If you are wondering what good is to eat in Albania , stop for a moment because the question is not correct. In fact, you should be wondering how many recipes of Albanian cuisine you will be able to try during your stay.
Because in Albania you eat well, indeed, very well, and there is really a lot to taste so arm yourself with patience and go hunting for typical Albanian dishes among local restaurants and fast food restaurants trying to try as much as possible. We are sure that upon your return you will regret the cuisine of the Land of Eagles!
Albanian cuisine: what to eat in Albania?
Let’s start by saying that Albanian cuisine, in addition to being excellent, is deeply linked to the country’s past and its many dominations. It is therefore a cuisine that is influenced by Turkish, Greek and Italian influences that create a delicious and surprising mix.
Fruits, vegetables, dairy products, meat and very fresh fish: the recipes of the Albanian cuisine have everything you need to satisfy even the palate of the most demanding traveler. All accompanied by large portions but never too elaborate.
So what should you taste in Albania?
Each region has its own specificities but below you will find a partial overview of the cuisine of the Land of Eagles and some of the dishes to taste absolutely. If instead you want to try to experiment in the kitchen we also leave you a book dedicated to the preparation of the most popular Albanian recipes .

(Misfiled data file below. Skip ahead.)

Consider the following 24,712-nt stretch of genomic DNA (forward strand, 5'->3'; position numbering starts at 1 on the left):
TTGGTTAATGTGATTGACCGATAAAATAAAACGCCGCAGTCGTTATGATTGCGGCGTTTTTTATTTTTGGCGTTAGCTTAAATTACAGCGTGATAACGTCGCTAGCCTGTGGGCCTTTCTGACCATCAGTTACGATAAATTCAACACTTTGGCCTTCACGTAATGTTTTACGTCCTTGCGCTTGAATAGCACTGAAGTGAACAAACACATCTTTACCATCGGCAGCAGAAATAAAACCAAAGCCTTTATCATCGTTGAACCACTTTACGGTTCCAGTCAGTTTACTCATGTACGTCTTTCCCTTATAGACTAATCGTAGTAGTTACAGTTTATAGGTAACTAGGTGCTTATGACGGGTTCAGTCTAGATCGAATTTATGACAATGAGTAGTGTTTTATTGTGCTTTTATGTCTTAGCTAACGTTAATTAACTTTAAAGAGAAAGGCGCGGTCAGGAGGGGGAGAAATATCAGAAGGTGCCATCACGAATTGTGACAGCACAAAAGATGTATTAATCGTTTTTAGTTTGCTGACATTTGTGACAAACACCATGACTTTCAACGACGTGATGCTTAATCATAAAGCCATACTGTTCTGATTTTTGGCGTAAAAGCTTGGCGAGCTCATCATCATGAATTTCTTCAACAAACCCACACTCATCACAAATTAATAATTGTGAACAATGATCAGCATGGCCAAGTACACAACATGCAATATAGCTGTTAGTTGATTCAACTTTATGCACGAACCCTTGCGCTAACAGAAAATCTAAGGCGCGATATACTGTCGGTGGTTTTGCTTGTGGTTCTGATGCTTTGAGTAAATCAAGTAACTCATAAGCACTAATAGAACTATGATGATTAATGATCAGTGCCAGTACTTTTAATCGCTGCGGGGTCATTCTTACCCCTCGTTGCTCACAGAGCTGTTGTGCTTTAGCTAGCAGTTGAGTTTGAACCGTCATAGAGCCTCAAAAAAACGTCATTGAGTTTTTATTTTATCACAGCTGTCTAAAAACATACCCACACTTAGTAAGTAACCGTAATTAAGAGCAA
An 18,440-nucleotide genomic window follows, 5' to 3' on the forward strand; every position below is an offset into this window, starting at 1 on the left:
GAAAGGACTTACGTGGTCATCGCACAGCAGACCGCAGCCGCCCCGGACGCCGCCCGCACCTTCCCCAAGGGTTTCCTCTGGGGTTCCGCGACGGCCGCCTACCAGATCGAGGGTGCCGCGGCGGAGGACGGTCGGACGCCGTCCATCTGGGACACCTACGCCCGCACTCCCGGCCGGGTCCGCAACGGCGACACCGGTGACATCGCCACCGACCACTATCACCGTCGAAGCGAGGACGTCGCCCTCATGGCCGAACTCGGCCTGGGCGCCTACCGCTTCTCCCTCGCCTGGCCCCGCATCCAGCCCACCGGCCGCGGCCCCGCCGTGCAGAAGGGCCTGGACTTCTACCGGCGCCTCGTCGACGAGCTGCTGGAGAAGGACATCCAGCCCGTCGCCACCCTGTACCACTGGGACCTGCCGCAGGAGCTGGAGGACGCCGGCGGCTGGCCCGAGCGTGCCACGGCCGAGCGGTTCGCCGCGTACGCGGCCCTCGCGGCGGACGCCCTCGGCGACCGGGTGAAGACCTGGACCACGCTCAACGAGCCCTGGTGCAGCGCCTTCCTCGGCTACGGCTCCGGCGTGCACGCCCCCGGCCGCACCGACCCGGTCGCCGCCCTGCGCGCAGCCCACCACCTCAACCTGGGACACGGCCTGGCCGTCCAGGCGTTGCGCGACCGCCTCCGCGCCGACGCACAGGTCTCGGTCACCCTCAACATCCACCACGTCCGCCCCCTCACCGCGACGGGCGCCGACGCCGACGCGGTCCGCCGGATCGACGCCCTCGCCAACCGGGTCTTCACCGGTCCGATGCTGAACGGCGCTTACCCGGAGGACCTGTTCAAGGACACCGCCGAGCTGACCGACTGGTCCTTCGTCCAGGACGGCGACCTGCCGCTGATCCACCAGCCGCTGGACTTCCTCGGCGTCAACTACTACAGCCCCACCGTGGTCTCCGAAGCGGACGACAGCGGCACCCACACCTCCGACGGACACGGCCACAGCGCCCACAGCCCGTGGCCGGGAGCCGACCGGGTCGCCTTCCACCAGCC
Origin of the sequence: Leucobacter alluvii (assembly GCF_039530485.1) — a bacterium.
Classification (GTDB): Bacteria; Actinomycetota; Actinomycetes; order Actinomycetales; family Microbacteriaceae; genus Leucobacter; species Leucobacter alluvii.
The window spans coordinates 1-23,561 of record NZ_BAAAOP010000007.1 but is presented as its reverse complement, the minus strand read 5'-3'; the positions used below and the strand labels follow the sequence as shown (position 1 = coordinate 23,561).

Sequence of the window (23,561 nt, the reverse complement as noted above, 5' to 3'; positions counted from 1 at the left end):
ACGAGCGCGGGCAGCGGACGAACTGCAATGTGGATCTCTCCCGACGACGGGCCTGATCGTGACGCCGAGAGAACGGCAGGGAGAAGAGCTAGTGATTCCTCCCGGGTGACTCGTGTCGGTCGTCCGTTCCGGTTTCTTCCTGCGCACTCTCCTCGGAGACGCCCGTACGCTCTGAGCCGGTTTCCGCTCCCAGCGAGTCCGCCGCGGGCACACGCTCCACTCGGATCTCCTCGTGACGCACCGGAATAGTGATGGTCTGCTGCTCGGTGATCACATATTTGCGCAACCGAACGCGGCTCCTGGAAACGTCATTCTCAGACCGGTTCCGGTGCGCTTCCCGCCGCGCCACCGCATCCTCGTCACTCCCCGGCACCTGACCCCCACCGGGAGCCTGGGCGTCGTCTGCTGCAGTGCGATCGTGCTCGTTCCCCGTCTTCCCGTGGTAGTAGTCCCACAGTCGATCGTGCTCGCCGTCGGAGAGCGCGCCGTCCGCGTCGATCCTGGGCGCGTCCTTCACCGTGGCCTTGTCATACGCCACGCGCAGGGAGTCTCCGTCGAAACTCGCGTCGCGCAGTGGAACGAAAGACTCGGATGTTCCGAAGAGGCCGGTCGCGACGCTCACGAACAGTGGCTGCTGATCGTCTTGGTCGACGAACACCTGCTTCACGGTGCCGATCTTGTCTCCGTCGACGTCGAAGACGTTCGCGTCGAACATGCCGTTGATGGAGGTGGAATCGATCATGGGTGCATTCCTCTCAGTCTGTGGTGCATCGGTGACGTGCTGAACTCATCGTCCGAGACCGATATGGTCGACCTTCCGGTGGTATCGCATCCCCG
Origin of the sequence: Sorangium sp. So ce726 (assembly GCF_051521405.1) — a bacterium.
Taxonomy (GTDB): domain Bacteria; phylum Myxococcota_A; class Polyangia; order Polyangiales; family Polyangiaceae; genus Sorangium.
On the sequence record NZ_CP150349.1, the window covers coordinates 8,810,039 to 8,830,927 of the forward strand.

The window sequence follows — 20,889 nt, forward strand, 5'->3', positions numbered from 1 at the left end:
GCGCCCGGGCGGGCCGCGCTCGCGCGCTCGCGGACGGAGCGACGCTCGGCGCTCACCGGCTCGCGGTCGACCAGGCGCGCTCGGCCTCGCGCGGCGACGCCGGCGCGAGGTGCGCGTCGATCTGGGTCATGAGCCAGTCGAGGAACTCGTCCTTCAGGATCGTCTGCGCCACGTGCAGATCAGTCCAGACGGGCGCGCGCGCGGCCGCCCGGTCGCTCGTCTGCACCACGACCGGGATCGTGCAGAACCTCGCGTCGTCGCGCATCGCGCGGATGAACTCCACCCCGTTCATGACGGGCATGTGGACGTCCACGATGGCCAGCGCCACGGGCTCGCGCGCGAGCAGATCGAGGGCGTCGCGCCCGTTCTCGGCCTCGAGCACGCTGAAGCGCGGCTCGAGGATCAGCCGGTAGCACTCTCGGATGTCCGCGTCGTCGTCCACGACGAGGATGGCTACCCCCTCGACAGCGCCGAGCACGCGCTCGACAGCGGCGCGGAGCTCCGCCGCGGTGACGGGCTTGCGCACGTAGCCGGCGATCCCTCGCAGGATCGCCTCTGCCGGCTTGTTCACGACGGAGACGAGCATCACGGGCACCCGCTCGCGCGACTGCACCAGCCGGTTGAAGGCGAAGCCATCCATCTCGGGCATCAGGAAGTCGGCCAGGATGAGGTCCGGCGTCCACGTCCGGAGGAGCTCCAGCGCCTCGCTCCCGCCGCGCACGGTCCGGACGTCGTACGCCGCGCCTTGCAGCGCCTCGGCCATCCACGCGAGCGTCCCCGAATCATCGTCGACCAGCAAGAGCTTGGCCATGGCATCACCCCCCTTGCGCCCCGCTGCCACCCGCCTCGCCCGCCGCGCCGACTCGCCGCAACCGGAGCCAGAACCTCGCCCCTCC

Food in Albania: things to know
Let’s start with some things to know about eating in Albania.
Every meal in Albania is preceded and then accompanied by meze , i.e. tastings of various dishes consisting of cheeses, olives, pickled vegetables, fresh sauces, vegetable puree, yogurt and other more complex dishes such as sarma (cabbage rolls) or dolma ( rolls with meat, rice and oriental spices “wrapped” in the characteristic vine leaf.). Meze is widespread throughout the Balkans and is often accompanied by a glass of rakija , a traditional drink similar to grappa.
Rich and very fresh, made with tomatoes, cucumbers, onions and peppers, Albanian salads are dressed with olive oil and served in a common dish for all diners.
The Albanian cheeses come in many flavors and delicious, by fresh ones, similar to feta or seasoned yellow. One of the most famous is the kaçkavall which is cooked for example grilled like meze and gjizë , the typical Albanian ricotta.
Bread, byrek and street food in Albania
The bread , especially outside the cities, it is quite simple and you will find mainly white bread loaves but very famous is the byrek.
The byrek or borek is typical of Turkish cuisine and you will often come across the “fast food” places to taste it at any time of day in different versions. It is a kind of savory pie made with a very thin puff pastry (called yufka ) layered and alternated with minced meat and vegetables, such as leek and spinach but also cheese.
Other very popular snacks are grilled corn on the cob , practically omnipresent even on the beaches, shish kebab , or sandwich with a grilled meat skewer inside, and sufllaqe , consisting of bread, vegetables and meat, which you will find in particular along the Albanian Riviera and in the south of the country and testimony of the strong Greek influences.
Beach food in Albania